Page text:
Struggling to Survive
by Clayton Bond
As I peered out of the stern of the speedboat, I noticed in the distance fish soaring briefly out of the water, before plummeting rather clumsily back into the sea. The engines churning the deep indigo water beneath us left a frothed trail in our wake. Patches of turquoise and light brownish-grey water denoted shallow areas. A few fluffy cotton-ball clouds flecked the bright, cerulean sky.
We were in Wakatobi Regency, in Southeast Sulawesi, Indonesia, named after the four islands that mainly comprise the protected area: Wangi-Wangi, Kaledupa, Tomia and Binongko. The warm, affable, charismatic mayor, or bupati, has published several self-help books, one or two of which have just sold 10,000 copies, he informed us. One is titled Rich or Poor: It’s a Choice. He is the local celebrity.
Before our journey, in conversations with friends (both Indonesians and Americans), I found that few had heard of this part of the Indonesian archipelago, mostly known to divers. It is home of some of the greatest marine biodiversity on the planet. Several countries, including the United States, are trying promote sustainable development here, so that fishermen will be able to continue to make a living, and rare and yet unknown species (some of which could potentially be found to cure cancer, or lead to some other major scientific breakthrough) can continue to exist. One popular and particularly harmful method of fishing involves dynamiting coral reefs.
The Mars Company has several conservation projects here, as do the Worldwide Fund for Nature (WWF) and the Nature Conservancy, many of which are funded by the U.S. Agency for International Development, several of which our group visited.
Researchers from the U.S. and the UK, and probably other countries come here to work. At Rp 40,000 (roughly USD 4.50) per night for accommodations, doctoral and postdoctoral students can afford to stay many months. One British woman we chatted with waits tables back home so that she can come over and conduct her research each year. She has interviewed many women here and learned about various local loan practices, some legitimate, some usurious, in this overwhelmingly Muslim country. Interest rates vary from 15 to 65%, recalculated every 10 months. Being an entrepreneur here takes a lot of guts. But times are tough. Fewer fish than before swim in these waters. And the fish are getting smaller in size. The human population continues to rise, barely sustained by ever smaller incomes.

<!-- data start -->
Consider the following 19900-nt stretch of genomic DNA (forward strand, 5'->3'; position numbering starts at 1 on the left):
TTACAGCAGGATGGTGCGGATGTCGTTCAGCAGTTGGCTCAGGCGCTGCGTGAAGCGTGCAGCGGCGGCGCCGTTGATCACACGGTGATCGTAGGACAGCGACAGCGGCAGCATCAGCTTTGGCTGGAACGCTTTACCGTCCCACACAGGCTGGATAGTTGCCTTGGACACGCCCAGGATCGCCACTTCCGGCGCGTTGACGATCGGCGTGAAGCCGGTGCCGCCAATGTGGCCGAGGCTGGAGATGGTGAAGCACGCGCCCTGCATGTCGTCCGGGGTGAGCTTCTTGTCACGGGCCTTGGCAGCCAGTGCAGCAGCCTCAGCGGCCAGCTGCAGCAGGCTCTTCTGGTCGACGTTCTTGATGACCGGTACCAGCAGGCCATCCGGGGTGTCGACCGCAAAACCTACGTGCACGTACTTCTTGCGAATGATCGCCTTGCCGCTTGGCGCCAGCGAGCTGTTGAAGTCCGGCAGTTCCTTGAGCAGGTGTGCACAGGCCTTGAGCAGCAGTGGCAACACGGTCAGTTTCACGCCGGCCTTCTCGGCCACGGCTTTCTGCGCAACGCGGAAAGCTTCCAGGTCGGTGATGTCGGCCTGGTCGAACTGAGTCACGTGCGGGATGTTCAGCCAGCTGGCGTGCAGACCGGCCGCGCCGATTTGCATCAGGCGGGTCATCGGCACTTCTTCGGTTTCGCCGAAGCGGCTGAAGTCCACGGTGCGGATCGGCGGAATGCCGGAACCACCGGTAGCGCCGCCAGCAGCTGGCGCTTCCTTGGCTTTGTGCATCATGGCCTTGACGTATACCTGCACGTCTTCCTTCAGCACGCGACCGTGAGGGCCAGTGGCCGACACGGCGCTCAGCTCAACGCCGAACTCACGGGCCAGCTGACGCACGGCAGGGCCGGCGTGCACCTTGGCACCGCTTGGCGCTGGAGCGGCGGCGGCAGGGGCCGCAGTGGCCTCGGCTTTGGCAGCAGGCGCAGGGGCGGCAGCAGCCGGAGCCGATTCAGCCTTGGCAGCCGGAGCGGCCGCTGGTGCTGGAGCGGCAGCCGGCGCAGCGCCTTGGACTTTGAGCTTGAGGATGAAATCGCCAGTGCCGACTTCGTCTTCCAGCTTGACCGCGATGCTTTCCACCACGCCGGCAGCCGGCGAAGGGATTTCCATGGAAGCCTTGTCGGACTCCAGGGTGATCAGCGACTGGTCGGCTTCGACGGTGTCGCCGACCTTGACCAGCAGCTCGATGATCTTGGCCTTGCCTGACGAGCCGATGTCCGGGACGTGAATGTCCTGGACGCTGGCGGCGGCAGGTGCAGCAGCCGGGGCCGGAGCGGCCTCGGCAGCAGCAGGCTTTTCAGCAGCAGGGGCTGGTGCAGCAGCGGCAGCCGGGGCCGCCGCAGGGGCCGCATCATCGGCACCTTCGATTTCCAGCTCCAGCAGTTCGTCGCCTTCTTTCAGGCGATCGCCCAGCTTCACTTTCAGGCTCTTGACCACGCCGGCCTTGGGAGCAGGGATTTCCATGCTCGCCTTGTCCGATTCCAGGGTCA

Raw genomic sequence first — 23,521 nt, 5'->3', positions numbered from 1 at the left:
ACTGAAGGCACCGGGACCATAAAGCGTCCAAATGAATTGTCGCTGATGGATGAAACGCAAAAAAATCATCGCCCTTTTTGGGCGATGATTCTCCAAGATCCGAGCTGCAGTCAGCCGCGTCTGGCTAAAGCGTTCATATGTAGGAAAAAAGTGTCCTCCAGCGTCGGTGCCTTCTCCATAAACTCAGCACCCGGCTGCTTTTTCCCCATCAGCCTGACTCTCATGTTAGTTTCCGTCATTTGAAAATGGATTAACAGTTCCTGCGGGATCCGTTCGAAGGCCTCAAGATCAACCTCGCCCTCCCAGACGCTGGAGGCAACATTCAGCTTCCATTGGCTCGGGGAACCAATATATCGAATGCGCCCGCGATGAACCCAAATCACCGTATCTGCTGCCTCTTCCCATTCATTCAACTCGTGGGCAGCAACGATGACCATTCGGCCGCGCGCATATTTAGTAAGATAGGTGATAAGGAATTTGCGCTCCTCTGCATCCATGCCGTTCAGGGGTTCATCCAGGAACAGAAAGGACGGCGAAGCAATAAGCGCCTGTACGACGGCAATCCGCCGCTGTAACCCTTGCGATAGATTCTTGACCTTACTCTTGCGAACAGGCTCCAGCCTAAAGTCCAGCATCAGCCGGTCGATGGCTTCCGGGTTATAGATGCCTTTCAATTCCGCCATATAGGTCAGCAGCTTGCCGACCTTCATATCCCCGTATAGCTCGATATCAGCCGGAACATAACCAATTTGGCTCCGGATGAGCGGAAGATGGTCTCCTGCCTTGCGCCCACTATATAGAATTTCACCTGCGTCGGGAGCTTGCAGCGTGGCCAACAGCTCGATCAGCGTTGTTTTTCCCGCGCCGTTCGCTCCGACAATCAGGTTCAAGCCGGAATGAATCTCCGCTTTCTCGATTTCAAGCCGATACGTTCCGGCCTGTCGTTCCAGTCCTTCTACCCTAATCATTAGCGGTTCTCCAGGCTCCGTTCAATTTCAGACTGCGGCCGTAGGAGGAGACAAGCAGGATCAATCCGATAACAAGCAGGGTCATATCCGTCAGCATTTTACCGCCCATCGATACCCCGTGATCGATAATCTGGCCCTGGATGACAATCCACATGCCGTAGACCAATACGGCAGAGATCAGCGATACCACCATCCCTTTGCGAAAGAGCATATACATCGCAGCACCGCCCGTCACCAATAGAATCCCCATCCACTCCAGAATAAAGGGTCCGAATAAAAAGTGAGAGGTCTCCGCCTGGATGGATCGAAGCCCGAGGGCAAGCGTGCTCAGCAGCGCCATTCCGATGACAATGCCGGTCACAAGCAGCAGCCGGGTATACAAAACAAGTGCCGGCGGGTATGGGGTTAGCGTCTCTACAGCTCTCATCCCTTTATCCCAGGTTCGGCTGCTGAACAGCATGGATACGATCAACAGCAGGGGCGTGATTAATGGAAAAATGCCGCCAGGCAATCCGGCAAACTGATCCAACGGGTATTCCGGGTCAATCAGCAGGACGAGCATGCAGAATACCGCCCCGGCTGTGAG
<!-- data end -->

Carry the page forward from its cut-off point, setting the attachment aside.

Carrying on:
Much has been written about the problem of managing fisheries sustainably. We know that among the best practices is to secure true buy-in from locals so that their interests are protected and are seen to be protected. And those interests aren’t so divergent from our own; as the fish stocks and their habitats are depleted, everybody loses. But then communicating across cultures and languages can be a particular challenge. And well-intentioned people can look at the same picture and draw different conclusions.
Back on land, I recounted to one member of our traveling team how happy a sight the flying fish appeared. He told me, “well, actually, when they’re jumping like that, they’re more likely than not fleeing for their lives.”